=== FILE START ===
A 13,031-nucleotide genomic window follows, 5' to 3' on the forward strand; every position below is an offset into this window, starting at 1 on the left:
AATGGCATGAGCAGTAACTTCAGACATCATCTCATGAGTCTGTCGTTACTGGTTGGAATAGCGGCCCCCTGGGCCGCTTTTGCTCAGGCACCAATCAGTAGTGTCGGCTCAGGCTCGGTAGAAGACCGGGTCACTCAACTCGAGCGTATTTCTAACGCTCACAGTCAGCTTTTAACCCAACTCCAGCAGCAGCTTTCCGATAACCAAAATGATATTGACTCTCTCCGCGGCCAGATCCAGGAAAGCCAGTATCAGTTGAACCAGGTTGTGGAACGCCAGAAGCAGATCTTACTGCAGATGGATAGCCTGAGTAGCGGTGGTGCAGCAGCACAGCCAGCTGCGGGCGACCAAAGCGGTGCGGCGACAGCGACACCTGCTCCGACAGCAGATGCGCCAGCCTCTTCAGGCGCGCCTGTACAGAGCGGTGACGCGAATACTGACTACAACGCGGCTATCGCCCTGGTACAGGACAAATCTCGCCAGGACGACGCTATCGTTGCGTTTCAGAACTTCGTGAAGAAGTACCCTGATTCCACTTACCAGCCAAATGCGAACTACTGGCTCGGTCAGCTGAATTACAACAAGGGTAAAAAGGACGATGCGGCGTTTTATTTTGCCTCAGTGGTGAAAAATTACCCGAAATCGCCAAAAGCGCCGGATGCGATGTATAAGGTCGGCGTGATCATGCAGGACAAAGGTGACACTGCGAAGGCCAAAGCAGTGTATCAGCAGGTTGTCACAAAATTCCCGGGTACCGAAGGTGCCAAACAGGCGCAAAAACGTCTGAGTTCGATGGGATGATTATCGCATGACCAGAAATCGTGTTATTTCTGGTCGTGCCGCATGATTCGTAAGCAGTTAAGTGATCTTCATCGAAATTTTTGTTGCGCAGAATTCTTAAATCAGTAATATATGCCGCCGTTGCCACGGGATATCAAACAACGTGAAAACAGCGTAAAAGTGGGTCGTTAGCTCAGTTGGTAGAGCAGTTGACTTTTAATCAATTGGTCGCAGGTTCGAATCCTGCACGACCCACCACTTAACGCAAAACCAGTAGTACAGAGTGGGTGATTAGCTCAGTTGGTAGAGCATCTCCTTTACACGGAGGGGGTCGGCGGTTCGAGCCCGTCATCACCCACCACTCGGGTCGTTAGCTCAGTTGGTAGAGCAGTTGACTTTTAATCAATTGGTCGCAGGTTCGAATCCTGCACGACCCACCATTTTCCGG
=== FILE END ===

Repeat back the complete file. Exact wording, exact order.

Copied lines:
A 13,031-nucleotide genomic window follows, 5' to 3' on the forward strand; every position below is an offset into this window, starting at 1 on the left:
AATGGCATGAGCAGTAACTTCAGACATCATCTCATGAGTCTGTCGTTACTGGTTGGAATAGCGGCCCCCTGGGCCGCTTTTGCTCAGGCACCAATCAGTAGTGTCGGCTCAGGCTCGGTAGAAGACCGGGTCACTCAACTCGAGCGTATTTCTAACGCTCACAGTCAGCTTTTAACCCAACTCCAGCAGCAGCTTTCCGATAACCAAAATGATATTGACTCTCTCCGCGGCCAGATCCAGGAAAGCCAGTATCAGTTGAACCAGGTTGTGGAACGCCAGAAGCAGATCTTACTGCAGATGGATAGCCTGAGTAGCGGTGGTGCAGCAGCACAGCCAGCTGCGGGCGACCAAAGCGGTGCGGCGACAGCGACACCTGCTCCGACAGCAGATGCGCCAGCCTCTTCAGGCGCGCCTGTACAGAGCGGTGACGCGAATACTGACTACAACGCGGCTATCGCCCTGGTACAGGACAAATCTCGCCAGGACGACGCTATCGTTGCGTTTCAGAACTTCGTGAAGAAGTACCCTGATTCCACTTACCAGCCAAATGCGAACTACTGGCTCGGTCAGCTGAATTACAACAAGGGTAAAAAGGACGATGCGGCGTTTTATTTTGCCTCAGTGGTGAAAAATTACCCGAAATCGCCAAAAGCGCCGGATGCGATGTATAAGGTCGGCGTGATCATGCAGGACAAAGGTGACACTGCGAAGGCCAAAGCAGTGTATCAGCAGGTTGTCACAAAATTCCCGGGTACCGAAGGTGCCAAACAGGCGCAAAAACGTCTGAGTTCGATGGGATGATTATCGCATGACCAGAAATCGTGTTATTTCTGGTCGTGCCGCATGATTCGTAAGCAGTTAAGTGATCTTCATCGAAATTTTTGTTGCGCAGAATTCTTAAATCAGTAATATATGCCGCCGTTGCCACGGGATATCAAACAACGTGAAAACAGCGTAAAAGTGGGTCGTTAGCTCAGTTGGTAGAGCAGTTGACTTTTAATCAATTGGTCGCAGGTTCGAATCCTGCACGACCCACCACTTAACGCAAAACCAGTAGTACAGAGTGGGTGATTAGCTCAGTTGGTAGAGCATCTCCTTTACACGGAGGGGGTCGGCGGTTCGAGCCCGTCATCACCCACCACTCGGGTCGTTAGCTCAGTTGGTAGAGCAGTTGACTTTTAATCAATTGGTCGCAGGTTCGAATCCTGCACGACCCACCATTTTCCGG